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Dr. Kara
Dr. Kara, Veterinarian
Category: Dog Veterinary
Satisfied Customers: 14880
Experience:  Over 20 years of experience as a veterinarian.
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17lb fiest 16 years old lathargic weak and walking sideway

Customer Question

17lb fiest 16 years old lathargic weak and walking sideways
Submitted: 7 months ago.
Category: Dog Veterinary
Expert:  Dr. Kara replied 7 months ago.
Hello, my name is***** and I have over 20 years of experience as a veterinarian. I am sorry to hear that Bear is lethargic, weak, and having trouble standing/walking sideways.How long has this been going on?Is he eating and drinking normally?Is his head tilted to the right or left?When he tries to walk is he circling or leaning to one side or walking very slowly with a wide stance and then leaning and falling over?Does he have rhythmic back and forth or circular eye movement? (like this dog : http://www.youtube.com/watch?v=NaB7OJRLVQ4 ). If the answer to these questions is yes then he may have vestibular disease. Vestibular disease is a malfunction of the balance system, either a problem in the inner ear itself or in the nerves that take information to the brain or in the brain itself. Episodes often come on suddenly.With vestibular disease he can get very dizzy and as such have trouble with coordinated movement. They will often fall or lean to one side.Does he have a history of an ear infection? There can be several causes of vestibular disease. They range from very benign causes such as idiopathic (meaning we don't know the cause but they resolve on their own with supportive care) to middle ear infections or polyps, brain infections (bacterial, fungal or viral) or even a primary brain lesion such as a blood clot, bleeding or a tumor. Idiopathic vestibular disease is pretty common in older dogs.If we cannot identify a cause then we will often treat the patient symptomatically (anti-nausea drugs, anti-inflammatories and possibly antibiotics if an ear infection is a concern) as most dogs do get better with supportive care. His prognosis if this is caused by a lesion outside the brain is very good in most cases.We may check bloodwork to make sure organ failure or low thyroid hormone are not the cause of his symptoms. If this was a sudden onset then we may wait on blood tests and if he isn't improving in 3 to 5 days then blood tests should be done to make sure all is well internally. At home you can give Gravol also known as Dramamine (dimenhydranate) to control nausea, which is also used for carsickness. The dose is 4mg to 8mg per pound of body weight every 8 hours. Side effects are mild sleepiness and dry mouth.Or you can try Benadryl (diphenhydramine only, do not use products with acetaminophen or decongestants as they are toxic for dogs) at 1mg to 2mg per pound of body weight orally every 8 hours. Side effects are sedation and dry mouth as well. To stimulate his appetite and ease nausea start a bland diet of 1/3 boiled, lean hamburger (or boiled, white skinless chicken), all fats and juices drained off mixed with 2/3 boiled, plain white rice. Add warmed low salt chicken or beef broth to get additional fluids into him and make the food more palatable. Feed several small meals a day.You may need to hand feed him and offer him water or ice cubes to lick as he may have difficulty negotiating eating and drinking on his own. If he still won't eat even after medication to decrease his dizziness and offering a bland diet then to help with nausea at home you can give either:1) Pepcid ac (famotidine) at a dose of one half of a 10mg tablet per 10 to 20 pounds of body weight every 12 hoursOR2) Prilosec (omeprazole) at a dose of one quarter of a 20mg tablet per 10 to 20 pounds of body weight every 24 hoursThese are acid reducers and should help him feel a little less nauseous. They are quite safe and can be used for several days if necessary.If he starts vomiting or refuses to eat for a couple days he may need hospitalization for supportive care, fluids and injectable medication for nausea.If after a week's time there is no improvement or he is worse then he needs further diagnostics to try and identify the cause. Serious central nervous system (the brain) causes are more likely and thus prognosis is much more guarded.Things such as an MRI or spinal tap are indicated at that point.If he is not improving a referral to a neurologist is best as they can perform this advanced testing.Please see this link if you would like to read more about vestibular disease: http://www.petside.com/condition/dog/vestibular-disease-canine Please let me know if you have any further questions.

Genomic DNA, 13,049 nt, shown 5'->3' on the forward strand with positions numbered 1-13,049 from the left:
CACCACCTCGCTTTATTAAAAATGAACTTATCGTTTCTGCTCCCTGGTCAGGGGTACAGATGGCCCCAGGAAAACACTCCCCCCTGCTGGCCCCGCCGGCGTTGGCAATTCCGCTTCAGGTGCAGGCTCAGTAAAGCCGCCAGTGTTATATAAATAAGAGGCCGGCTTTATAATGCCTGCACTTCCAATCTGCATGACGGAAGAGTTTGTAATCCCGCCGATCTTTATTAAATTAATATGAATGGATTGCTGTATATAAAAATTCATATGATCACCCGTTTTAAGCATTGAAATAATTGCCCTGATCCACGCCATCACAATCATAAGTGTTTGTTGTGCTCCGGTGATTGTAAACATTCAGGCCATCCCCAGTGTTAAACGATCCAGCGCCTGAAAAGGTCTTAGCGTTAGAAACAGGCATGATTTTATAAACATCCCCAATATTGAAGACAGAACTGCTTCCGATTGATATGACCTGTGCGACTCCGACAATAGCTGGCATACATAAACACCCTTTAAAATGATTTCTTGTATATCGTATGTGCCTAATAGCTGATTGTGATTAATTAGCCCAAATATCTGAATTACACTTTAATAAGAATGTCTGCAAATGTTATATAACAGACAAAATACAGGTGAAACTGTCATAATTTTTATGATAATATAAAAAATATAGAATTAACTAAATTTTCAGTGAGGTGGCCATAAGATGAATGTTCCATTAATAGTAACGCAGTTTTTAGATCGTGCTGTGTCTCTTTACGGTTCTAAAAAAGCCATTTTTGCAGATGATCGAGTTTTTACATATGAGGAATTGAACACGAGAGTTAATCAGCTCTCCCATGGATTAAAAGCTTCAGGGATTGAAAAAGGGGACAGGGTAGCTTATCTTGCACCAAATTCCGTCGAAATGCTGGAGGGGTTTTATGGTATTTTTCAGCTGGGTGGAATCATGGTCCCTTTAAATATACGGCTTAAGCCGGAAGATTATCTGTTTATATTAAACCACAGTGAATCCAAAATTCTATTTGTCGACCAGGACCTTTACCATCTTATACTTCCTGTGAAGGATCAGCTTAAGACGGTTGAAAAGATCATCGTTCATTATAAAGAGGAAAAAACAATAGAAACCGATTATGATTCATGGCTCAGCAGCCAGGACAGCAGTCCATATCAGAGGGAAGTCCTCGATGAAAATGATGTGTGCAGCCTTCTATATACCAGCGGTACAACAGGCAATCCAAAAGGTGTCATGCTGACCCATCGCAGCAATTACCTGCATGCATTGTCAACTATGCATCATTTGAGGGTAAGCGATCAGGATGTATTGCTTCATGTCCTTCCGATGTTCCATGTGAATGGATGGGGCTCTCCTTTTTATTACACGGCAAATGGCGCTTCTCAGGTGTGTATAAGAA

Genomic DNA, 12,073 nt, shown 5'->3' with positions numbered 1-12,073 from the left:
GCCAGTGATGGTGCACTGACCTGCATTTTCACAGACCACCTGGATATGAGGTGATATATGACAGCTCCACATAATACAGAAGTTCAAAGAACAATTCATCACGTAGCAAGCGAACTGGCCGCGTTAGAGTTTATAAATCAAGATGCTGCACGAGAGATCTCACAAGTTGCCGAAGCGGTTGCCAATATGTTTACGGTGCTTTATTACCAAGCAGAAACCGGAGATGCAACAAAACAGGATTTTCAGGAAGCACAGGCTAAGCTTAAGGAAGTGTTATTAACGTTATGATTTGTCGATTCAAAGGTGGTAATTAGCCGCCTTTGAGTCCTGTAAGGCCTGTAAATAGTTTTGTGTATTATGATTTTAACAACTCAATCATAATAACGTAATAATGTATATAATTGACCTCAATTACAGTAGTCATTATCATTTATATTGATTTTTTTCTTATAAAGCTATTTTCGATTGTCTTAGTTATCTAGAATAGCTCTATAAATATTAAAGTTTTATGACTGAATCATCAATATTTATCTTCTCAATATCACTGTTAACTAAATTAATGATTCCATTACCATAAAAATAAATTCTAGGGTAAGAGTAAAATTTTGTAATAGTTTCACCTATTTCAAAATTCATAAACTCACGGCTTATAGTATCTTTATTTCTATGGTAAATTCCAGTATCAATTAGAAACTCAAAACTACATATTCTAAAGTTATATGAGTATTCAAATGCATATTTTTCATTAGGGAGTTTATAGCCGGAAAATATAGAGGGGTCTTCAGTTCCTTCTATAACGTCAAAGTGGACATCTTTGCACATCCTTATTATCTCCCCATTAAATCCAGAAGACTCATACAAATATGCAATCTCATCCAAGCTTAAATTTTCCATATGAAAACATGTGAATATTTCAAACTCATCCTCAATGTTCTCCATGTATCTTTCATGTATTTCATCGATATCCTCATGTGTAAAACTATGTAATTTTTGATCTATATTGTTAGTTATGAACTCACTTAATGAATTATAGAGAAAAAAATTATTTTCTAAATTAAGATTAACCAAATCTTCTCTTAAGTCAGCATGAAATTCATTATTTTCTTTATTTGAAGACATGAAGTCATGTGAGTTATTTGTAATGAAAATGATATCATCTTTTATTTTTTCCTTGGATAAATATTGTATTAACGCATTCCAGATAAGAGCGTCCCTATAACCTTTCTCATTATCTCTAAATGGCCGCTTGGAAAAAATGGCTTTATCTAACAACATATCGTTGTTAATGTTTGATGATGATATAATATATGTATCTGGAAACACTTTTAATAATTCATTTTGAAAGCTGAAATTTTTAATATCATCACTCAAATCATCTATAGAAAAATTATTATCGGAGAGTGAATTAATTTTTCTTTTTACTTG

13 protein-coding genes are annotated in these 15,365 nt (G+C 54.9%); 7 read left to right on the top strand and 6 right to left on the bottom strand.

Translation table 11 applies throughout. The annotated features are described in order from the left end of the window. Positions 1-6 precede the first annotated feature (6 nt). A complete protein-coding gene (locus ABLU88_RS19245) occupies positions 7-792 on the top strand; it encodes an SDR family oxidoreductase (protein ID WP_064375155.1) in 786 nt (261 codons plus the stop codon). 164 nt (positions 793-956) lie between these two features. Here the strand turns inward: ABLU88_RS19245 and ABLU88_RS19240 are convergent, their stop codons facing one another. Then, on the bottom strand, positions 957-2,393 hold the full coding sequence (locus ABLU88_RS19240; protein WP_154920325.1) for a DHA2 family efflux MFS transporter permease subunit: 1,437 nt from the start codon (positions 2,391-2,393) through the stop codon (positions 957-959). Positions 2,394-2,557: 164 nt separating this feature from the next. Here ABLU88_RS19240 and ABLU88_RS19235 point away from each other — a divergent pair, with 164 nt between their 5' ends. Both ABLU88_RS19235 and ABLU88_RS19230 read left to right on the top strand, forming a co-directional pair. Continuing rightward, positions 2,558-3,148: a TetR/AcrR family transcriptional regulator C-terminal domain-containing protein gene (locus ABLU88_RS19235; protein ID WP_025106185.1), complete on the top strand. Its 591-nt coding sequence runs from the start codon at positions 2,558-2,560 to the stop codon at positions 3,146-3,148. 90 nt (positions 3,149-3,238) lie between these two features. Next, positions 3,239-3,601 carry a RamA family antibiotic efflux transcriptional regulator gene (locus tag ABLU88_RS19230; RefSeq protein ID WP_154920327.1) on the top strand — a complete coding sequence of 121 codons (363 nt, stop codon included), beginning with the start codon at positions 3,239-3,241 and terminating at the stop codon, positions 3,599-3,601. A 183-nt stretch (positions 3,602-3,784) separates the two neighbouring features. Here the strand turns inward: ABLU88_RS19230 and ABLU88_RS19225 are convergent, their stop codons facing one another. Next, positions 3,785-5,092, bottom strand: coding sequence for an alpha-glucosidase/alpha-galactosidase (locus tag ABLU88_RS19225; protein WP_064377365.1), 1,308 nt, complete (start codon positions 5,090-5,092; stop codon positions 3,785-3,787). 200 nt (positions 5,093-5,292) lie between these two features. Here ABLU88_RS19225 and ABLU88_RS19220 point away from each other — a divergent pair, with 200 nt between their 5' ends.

Expert:  Dr. Kara replied 7 months ago.
Hi,
I'm just following up on our conversation about Bear. How is everything going?
Dr. Kara
Expert:  Dr. Kara replied 7 months ago.
Hello, I wanted to make sure that you didn't have any further questions for me, and I'd like to know how things turned out for your pup. If you could give me an update that would be great, thanks, ***** *****